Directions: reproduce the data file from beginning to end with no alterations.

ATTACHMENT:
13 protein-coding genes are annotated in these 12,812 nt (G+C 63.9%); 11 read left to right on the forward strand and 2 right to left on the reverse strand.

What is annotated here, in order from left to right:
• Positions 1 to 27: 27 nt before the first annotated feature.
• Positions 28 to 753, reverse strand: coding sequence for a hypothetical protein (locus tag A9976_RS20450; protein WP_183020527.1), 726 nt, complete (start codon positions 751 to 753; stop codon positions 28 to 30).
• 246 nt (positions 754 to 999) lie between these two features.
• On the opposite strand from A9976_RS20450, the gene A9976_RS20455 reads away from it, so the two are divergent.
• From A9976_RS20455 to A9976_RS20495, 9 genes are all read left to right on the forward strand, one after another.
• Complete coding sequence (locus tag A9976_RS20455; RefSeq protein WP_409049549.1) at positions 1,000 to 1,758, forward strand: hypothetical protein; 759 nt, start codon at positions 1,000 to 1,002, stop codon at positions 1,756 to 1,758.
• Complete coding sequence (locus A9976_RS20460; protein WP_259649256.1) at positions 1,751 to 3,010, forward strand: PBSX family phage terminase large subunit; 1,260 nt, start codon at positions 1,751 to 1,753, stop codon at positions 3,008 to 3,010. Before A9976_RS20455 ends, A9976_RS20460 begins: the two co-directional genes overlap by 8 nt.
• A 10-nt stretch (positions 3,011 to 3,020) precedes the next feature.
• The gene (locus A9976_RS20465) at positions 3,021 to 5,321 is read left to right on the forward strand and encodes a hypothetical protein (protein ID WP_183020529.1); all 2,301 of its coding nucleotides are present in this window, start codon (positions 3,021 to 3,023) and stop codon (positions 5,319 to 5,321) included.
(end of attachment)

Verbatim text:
13 protein-coding genes are annotated in these 12,812 nt (G+C 63.9%); 11 read left to right on the forward strand and 2 right to left on the reverse strand.

What is annotated here, in order from left to right:
• Positions 1 to 27: 27 nt before the first annotated feature.
• Positions 28 to 753, reverse strand: coding sequence for a hypothetical protein (locus tag A9976_RS20450; protein WP_183020527.1), 726 nt, complete (start codon positions 751 to 753; stop codon positions 28 to 30).
• 246 nt (positions 754 to 999) lie between these two features.
• On the opposite strand from A9976_RS20450, the gene A9976_RS20455 reads away from it, so the two are divergent.
• From A9976_RS20455 to A9976_RS20495, 9 genes are all read left to right on the forward strand, one after another.
• Complete coding sequence (locus tag A9976_RS20455; RefSeq protein WP_409049549.1) at positions 1,000 to 1,758, forward strand: hypothetical protein; 759 nt, start codon at positions 1,000 to 1,002, stop codon at positions 1,756 to 1,758.
• Complete coding sequence (locus A9976_RS20460; protein WP_259649256.1) at positions 1,751 to 3,010, forward strand: PBSX family phage terminase large subunit; 1,260 nt, start codon at positions 1,751 to 1,753, stop codon at positions 3,008 to 3,010. Before A9976_RS20455 ends, A9976_RS20460 begins: the two co-directional genes overlap by 8 nt.
• A 10-nt stretch (positions 3,011 to 3,020) precedes the next feature.
• The gene (locus A9976_RS20465) at positions 3,021 to 5,321 is read left to right on the forward strand and encodes a hypothetical protein (protein ID WP_183020529.1); all 2,301 of its coding nucleotides are present in this window, start codon (positions 3,021 to 3,023) and stop codon (positions 5,319 to 5,321) included.